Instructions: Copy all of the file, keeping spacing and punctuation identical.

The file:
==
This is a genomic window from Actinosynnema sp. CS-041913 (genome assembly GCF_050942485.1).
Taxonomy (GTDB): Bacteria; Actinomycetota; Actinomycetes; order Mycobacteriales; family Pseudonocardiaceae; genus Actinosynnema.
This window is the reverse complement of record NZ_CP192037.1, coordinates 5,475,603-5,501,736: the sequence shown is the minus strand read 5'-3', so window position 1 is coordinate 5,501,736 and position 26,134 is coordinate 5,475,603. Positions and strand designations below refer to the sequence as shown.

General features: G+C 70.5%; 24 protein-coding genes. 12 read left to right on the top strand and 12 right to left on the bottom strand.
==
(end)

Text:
This is a genomic window from Actinosynnema sp. CS-041913 (genome assembly GCF_050942485.1).
Taxonomy (GTDB): Bacteria; Actinomycetota; Actinomycetes; order Mycobacteriales; family Pseudonocardiaceae; genus Actinosynnema.
This window is the reverse complement of record NZ_CP192037.1, coordinates 5,475,603-5,501,736: the sequence shown is the minus strand read 5'-3', so window position 1 is coordinate 5,501,736 and position 26,134 is coordinate 5,475,603. Positions and strand designations below refer to the sequence as shown.

General features: G+C 70.5%; 24 protein-coding genes. 12 read left to right on the top strand and 12 right to left on the bottom strand.